Cross-Cultural Facilitation with the Five Behaviors of a Cohesive Team™, part 5 of 5
Cross-Cultural Facilitation with the Five Behaviors of a Cohesive Team™, part 4 of 5
Cross-Cultural Facilitation with the Five Behaviors of a Cohesive Team™, part 3 of 5
Operating in a competitive Innocence-Guilt culture can shrink your organization’s moral focus to only the letter of the law – fertile ground for compromise. Do something about it before your organization’s lapses hit the news cycle.
Be honest. How does your intercultural team function together? Are you mapping out your objectives and accomplishing what you set out to do? Are you all satisfied with your individual and collective contributions? Are you seeing success? Do you enjoy collaborating? Do you thrive when working together?
Mobility is the modern trend for the global workforce, so intercultural teams are becoming less of a novelty and workforce mobility is becoming the status quo. More organizations than ever before are living out a day-to-day reality of face-to-face intercultural team dynamics.
If it is to be useful in an increasingly globalized world, a Performance Management Framework (PMF) must be adapted to place value on what matters most in the new market's intercultural context.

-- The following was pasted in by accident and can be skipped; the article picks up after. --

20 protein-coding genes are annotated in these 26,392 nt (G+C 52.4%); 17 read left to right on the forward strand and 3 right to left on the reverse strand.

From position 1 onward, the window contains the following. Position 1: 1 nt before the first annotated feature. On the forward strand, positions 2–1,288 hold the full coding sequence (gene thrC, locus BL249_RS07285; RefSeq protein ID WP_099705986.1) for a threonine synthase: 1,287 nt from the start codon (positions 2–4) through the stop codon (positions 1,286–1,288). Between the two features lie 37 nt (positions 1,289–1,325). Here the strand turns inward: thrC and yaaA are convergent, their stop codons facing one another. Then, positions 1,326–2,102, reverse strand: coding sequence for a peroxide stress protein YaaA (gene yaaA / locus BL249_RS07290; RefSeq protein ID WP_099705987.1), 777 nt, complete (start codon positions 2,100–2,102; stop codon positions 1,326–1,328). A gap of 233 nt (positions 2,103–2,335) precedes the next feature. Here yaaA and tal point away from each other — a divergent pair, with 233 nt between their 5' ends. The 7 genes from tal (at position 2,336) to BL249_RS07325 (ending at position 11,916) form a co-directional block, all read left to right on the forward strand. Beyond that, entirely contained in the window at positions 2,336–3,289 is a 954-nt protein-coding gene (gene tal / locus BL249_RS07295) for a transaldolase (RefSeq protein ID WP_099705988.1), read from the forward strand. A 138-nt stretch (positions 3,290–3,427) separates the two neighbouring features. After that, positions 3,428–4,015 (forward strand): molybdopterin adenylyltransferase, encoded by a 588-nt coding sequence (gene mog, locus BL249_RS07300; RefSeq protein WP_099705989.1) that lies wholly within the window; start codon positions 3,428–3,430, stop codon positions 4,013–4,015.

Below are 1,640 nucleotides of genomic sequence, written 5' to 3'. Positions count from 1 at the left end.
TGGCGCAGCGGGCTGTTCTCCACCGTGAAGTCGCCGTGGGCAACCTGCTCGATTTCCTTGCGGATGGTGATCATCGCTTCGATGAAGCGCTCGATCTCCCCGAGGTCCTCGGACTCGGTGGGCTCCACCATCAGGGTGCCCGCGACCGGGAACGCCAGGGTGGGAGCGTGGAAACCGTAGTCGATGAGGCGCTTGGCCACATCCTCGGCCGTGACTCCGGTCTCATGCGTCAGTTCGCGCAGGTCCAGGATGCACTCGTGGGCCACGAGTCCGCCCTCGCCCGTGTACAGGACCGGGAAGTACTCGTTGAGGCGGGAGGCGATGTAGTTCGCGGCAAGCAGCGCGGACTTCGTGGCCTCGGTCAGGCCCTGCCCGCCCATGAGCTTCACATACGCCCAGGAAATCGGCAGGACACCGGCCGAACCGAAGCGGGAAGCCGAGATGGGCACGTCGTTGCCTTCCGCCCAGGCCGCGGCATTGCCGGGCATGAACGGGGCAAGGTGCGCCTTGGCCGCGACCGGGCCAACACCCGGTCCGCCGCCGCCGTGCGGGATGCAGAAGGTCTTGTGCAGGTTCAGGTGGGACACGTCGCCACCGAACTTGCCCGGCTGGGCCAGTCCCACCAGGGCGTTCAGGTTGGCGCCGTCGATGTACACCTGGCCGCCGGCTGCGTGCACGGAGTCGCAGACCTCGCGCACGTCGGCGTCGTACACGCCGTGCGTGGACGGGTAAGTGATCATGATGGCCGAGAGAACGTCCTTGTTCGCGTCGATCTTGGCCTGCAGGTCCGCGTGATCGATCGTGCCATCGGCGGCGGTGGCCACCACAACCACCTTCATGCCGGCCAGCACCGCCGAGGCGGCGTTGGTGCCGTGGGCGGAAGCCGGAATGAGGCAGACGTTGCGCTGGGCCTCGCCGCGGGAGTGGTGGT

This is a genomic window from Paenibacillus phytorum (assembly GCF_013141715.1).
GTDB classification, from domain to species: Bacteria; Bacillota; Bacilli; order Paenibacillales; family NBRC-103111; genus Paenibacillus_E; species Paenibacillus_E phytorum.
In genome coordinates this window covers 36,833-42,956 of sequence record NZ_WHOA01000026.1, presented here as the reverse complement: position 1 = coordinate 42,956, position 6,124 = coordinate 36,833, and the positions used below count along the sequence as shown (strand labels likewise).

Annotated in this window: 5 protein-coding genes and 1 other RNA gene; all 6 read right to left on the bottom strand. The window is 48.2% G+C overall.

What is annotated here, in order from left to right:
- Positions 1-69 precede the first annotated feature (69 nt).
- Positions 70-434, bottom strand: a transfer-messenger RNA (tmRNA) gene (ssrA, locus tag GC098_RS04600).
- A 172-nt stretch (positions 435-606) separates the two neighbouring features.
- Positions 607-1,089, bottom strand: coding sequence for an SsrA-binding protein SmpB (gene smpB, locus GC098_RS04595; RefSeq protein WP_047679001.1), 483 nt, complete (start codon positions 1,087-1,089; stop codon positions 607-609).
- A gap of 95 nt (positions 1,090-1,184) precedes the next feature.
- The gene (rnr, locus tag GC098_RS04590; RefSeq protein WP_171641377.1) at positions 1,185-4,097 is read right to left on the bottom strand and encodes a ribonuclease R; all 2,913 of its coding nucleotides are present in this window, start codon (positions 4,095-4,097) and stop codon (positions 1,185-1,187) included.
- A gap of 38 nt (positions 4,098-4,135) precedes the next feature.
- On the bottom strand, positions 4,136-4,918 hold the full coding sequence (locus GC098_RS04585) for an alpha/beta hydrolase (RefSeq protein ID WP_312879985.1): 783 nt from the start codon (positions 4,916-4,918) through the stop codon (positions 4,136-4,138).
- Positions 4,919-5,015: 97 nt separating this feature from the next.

Inter-cultural factors can blur the separation between coaching and mentoring. An Inter-cultural Intelligence Coach should learn to change hats between the two, and be much more versatile in the way they approach the coaching relationship and the coaching journey.
Equipping people and organizations to thrive in an interculturally complex and global world. This is our mission statement, and this is what drives us.
The Higher Colleges of Technology across the United Arab Emirates have proven crucial resources for the UAE in equipping Emirates for the workplace and for professional success on a global scale.
Author and Social & Cultural Intelligence coach Rana Nejem has been invited to speak during this month's highly-esteemed annual Emirates Airline Festival of Literature.
Building a relationship of trust between different teams is difficult, and it takes practice. You can't change the past, but you can do better the next time.
Within the context of an intercultural environment, nearly everything tends to look different—teaming, communication, goal-setting, conflict resolution—you name it. Sales is no exception. Selling in a monocultural environment is one thing. In an intercultural environment, selling can look like something else entirely. And it should!